Wade’s automation journey began in 2006. At that time, the Acadian Seaplants manufacturing and engineering team saw an opportunity to run a pilot automation program. Wade was collaborating with a consultant who had vast experience in automation. Wade and the team identified an opportunity to transform a difficult, manual process associated with one stage of processing into a consistent, high-efficiency automated activity.
“Whenever you have humans doing something, no two do it exactly the same. They pay varying degrees of attention to the task, especially when there’s a range of moving parts and considerations at play,” said Wade. “We recognized that one stage of the process had a troublesome bottleneck, so we started there and thus began our journey of automation.”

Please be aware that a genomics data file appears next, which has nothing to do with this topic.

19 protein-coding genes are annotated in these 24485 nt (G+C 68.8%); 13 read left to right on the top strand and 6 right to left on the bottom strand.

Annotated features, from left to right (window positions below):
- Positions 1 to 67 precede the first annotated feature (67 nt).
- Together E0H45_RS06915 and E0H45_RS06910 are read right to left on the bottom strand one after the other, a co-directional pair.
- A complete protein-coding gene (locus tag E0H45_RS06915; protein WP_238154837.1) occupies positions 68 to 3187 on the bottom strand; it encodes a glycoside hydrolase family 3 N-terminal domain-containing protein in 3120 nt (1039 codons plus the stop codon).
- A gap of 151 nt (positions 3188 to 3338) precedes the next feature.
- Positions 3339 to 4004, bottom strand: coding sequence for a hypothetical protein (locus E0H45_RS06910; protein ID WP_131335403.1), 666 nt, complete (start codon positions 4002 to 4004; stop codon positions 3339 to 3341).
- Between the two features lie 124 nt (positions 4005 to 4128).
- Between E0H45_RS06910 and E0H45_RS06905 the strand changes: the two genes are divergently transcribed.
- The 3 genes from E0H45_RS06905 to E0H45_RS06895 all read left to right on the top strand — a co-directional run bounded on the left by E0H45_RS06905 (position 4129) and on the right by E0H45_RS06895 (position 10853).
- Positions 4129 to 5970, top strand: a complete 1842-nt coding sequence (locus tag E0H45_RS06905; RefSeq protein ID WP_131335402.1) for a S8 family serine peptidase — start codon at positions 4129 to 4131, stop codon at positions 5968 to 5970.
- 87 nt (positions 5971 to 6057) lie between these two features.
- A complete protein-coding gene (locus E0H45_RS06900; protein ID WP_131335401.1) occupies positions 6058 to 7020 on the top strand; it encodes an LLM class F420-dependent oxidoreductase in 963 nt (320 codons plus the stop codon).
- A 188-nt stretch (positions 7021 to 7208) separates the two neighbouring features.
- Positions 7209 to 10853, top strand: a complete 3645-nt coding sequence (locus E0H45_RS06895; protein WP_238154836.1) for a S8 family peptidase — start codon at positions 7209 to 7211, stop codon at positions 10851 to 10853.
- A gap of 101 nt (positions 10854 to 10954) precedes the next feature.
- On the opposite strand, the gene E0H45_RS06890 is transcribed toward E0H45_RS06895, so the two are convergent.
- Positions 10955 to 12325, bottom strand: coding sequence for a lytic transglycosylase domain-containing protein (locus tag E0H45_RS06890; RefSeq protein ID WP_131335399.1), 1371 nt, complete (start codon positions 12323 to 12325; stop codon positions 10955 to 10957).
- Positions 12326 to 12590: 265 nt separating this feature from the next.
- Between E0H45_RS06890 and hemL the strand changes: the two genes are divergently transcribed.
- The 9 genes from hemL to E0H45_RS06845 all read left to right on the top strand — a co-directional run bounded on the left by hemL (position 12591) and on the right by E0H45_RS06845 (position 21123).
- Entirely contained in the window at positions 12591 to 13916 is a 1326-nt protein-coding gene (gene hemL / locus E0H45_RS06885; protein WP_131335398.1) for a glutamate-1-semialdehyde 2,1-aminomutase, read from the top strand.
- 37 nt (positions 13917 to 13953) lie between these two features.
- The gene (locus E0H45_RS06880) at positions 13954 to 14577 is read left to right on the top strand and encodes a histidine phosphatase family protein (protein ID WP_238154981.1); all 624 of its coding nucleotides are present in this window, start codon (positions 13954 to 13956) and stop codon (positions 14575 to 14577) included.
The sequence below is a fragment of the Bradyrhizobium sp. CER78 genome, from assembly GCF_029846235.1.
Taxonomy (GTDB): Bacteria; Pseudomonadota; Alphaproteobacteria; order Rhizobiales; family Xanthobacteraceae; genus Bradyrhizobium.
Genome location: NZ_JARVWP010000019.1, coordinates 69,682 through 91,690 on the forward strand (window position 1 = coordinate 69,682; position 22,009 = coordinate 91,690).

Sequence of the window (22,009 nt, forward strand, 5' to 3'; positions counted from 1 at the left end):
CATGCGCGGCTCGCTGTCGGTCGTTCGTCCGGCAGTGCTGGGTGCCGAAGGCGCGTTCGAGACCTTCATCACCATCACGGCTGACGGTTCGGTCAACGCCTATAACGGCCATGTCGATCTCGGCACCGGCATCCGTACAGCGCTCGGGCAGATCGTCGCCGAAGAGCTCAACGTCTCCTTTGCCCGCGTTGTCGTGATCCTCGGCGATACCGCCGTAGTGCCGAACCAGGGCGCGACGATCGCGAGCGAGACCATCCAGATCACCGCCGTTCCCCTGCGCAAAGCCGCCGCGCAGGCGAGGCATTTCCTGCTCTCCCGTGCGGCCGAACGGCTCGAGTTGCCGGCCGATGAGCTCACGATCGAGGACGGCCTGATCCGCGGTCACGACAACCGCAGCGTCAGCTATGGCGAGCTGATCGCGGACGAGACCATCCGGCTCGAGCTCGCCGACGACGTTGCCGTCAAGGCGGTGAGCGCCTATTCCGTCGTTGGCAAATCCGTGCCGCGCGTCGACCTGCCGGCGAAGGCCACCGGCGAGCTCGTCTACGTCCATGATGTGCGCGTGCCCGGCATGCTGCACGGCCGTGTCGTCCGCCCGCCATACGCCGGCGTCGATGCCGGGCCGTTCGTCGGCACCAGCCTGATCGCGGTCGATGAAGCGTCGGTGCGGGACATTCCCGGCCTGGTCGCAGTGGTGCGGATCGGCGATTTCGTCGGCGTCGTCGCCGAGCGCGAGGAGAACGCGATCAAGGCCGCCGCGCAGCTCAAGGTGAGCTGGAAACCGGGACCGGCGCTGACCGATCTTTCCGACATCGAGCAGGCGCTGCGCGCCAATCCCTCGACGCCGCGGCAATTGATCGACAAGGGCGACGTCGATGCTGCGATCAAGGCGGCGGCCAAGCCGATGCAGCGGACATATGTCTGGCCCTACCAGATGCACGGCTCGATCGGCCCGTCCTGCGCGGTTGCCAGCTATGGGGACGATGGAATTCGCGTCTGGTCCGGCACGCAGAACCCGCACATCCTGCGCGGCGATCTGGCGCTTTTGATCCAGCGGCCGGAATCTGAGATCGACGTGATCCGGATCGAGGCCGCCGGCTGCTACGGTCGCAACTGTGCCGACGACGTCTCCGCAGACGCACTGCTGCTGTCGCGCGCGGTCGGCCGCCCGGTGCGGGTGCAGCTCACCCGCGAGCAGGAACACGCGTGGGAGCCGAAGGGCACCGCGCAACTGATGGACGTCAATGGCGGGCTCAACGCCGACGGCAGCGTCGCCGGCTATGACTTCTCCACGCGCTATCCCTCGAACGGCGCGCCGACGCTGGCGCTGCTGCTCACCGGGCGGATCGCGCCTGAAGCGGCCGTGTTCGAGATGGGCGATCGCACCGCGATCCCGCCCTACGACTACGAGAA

When this proof of concept ended up being an overwhelming success, the leadership at Acadian Seaplants, seeing the value of these initiatives, embraced the idea with open arms.
“Initially, there was some skepticism and nervousness about it since it was our first foray into automation,” Wade continued. “Folks were wondering if this would work and how can you do the process better than a person would do it. Today, Louis and Jean-Paul Deveau want to make automation part of our operation wherever we can.”
This brings us back to our core values. Rather than just turning precise and complicated processes over to algorithms and calling it a day, we have been intentional about making sure that we approach automation with a human touch. Rather than treating this advancement as an elimination of jobs, we have viewed the process of automation as an opportunity to create higher-value jobs that are sustainable for our people.